Reinventing the Drugstore

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Reinventing the Drugstore

By Don Longo, Convenience Store News - 07/14/2003
Demographic and behavioral trends — specifically the aging of the baby-boomer generation and consumers' demand for convenience — favor the future growth of the chain drug store channel. However, to take full advantage of these trends, many drugstore retailers will need to transform their businesses from simple, cost-efficient, generic retail boxes to interactive information and retail centers that cater to the whole health and well-being of their customers.

The $164-billion drugstore industry is seeing 15 percent to 17 percent per year growth, but it's also under siege from federal regulators, margin erosion, a shortage of pharmacists, competitive pressure from other retail formats and lack of differentiation among the major individual drugstore chains. Experts report that chain drugstores are positioning themselves to meet the future needs of shoppers.

"Drugstores need a prescription for change," said Sandy Skrovan, vice president of Retail Forward, an international consulting firm. "Several years of sales gains have masked problems under the surface," she said. "And, unless drugstores can cure front-end ills, strategically retrench and redeploy to optimize market coverage, and stretch the pharmacist's reach, a tougher outlook is in the offing."

Perhaps part of the formula for helping drugstores capitalize on their vast potential lies in an innovative dose of store design. At least, that's the prescription recommended by four retail design firms that were invited by CSNews' sister magazine, Display & Design Ideas, to rethink and redesign the drugstore. Given two months and no budget limitations, each firm was free to be as imaginative and creative as it wished. The result, according to DDI editor Roxanna Sway, was four brand-new drugstore concepts that point the way to the future.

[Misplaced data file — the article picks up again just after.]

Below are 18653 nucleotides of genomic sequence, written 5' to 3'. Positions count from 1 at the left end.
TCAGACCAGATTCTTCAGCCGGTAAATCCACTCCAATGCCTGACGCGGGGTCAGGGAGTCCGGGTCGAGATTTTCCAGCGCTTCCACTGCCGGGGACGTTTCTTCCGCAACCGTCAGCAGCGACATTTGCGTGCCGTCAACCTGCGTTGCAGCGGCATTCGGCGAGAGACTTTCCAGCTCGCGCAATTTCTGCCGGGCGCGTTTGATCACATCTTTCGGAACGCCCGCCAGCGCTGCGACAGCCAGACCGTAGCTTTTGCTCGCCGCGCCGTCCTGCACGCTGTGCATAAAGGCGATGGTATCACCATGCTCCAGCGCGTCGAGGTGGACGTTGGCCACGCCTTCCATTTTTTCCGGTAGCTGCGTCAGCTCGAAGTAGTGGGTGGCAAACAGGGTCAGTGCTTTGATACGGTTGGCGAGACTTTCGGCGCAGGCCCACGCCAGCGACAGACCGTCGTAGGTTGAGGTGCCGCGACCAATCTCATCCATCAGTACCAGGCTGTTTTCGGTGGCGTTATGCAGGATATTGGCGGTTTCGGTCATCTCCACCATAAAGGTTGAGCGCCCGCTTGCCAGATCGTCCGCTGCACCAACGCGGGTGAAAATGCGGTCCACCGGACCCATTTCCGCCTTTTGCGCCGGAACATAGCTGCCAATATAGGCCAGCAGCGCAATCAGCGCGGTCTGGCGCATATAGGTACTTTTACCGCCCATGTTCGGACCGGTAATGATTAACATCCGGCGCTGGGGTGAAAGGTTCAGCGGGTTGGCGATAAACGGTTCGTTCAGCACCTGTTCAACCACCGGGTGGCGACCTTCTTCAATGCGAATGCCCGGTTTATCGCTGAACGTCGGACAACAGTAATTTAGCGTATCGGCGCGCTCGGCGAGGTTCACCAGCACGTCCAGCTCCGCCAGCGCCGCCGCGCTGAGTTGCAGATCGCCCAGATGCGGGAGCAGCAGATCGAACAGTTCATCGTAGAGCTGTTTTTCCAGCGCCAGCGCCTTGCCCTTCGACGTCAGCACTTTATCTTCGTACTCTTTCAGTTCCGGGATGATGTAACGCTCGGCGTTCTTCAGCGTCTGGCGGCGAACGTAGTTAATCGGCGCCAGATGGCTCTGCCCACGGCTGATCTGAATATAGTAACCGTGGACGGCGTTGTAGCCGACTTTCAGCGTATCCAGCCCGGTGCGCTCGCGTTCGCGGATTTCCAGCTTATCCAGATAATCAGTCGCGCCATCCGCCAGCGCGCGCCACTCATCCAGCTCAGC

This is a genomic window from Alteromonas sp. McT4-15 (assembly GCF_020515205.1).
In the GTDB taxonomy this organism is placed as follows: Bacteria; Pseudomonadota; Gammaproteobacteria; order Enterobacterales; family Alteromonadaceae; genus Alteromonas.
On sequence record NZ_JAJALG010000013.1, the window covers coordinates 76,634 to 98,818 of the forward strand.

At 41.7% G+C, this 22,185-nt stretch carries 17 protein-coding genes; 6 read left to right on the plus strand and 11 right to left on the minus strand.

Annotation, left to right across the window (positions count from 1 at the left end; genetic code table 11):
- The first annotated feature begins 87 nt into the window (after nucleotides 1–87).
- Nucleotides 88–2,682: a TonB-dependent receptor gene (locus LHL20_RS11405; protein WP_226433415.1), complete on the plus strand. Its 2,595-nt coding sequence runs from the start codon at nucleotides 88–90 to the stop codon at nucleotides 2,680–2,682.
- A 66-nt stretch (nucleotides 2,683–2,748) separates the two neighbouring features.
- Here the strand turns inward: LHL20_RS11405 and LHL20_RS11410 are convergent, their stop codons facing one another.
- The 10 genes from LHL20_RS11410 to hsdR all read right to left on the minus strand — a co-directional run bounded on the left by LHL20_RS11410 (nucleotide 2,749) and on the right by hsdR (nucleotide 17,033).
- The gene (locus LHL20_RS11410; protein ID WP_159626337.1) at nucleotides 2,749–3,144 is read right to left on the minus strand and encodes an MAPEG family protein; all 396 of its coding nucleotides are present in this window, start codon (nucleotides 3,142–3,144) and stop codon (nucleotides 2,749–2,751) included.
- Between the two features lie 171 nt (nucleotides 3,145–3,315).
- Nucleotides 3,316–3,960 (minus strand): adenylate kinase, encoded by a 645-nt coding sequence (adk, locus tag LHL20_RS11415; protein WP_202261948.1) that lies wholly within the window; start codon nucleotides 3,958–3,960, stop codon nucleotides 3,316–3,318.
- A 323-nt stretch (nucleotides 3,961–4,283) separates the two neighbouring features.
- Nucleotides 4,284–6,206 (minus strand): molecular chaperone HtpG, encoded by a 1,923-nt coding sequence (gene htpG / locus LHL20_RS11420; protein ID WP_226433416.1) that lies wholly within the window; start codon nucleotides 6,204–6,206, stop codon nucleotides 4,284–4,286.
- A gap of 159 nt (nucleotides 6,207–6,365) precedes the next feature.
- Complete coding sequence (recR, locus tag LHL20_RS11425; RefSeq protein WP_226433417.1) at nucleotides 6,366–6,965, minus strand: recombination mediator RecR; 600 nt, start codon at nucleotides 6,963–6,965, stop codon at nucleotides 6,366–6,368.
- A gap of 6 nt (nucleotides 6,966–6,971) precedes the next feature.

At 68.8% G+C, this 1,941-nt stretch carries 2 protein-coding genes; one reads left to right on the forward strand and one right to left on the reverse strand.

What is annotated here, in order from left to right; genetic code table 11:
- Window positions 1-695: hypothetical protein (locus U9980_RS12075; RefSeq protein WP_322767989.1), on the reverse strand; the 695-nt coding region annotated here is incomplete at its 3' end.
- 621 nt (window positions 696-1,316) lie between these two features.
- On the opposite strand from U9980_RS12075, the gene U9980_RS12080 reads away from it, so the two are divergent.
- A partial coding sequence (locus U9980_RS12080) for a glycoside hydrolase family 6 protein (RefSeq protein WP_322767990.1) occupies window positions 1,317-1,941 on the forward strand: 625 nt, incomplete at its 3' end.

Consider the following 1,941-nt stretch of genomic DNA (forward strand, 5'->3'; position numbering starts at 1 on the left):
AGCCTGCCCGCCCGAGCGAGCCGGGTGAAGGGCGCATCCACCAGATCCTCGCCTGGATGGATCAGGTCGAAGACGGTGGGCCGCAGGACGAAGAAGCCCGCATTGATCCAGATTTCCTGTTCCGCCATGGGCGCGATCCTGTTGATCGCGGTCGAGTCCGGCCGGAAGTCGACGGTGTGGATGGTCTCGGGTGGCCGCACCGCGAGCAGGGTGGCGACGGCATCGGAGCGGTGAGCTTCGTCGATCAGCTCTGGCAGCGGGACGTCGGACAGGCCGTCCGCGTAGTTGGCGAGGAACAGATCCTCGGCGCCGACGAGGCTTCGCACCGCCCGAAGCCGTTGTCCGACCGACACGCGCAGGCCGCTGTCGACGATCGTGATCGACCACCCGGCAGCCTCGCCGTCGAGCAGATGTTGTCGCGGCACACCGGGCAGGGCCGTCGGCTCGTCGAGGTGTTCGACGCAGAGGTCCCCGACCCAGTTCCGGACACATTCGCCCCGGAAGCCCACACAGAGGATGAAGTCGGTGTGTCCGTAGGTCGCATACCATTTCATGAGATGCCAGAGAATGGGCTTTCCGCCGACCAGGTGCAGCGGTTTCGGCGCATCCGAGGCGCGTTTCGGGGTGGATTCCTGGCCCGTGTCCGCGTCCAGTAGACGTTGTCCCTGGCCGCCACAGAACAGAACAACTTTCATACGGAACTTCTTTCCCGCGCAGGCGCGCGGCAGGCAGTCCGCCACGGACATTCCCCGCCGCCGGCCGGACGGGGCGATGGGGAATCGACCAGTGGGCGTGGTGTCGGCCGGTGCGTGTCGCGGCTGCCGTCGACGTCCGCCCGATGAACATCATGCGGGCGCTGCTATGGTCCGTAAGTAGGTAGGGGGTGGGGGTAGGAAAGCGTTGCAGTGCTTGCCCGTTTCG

According to Sway, the four designs focused on three common ideas:

Rounder is friendlier. Curves prevail and space frees up and flows generously, leaving the banality of the "box" far behind.

Emphasis is placed on a holistic approach to health and well-being, including

sensory and therapeutic experiences — in some cases moving closer to a spa-like environment where customers can relax and rejuvenate.

The "high-touch," personal approach is imperative — with confidential, qualified advice from well-trained professionals on hand.

The store design from Columbus, Ohio-based Chute Gerdeman is focused on being a woman's "lifetime" drugstore. The firm envisions a warm and inviting, information-rich environment with an edited merchandise assortment focused on three solutions- based zones that women say are most important to them: beauty, health and family. An "express zone," designed to capture some of the convenience store market, is conveniently located near the entrance. However, all merchandise, even in this area, is beauty/ health/family-related.

The exterior of the store, which the firm calls "Lifespring," has flower boxes under windows accented with fabric awnings and an entrance garden. Parking spaces are grouped around the perimeter of the store for convenience and security.

Inside, the store features a fashionable color palette and a variety of materials and finishes. Wide aisles provide an open feeling and allow easy maneuverability for strollers and carts. Upbeat music and refreshing herbal and citrus scent waft through the store. Lifestyle graphics feature healthy, attractive women, but signage is kept to a minimum, with the emphasis on information, not price or manufacturers' brands.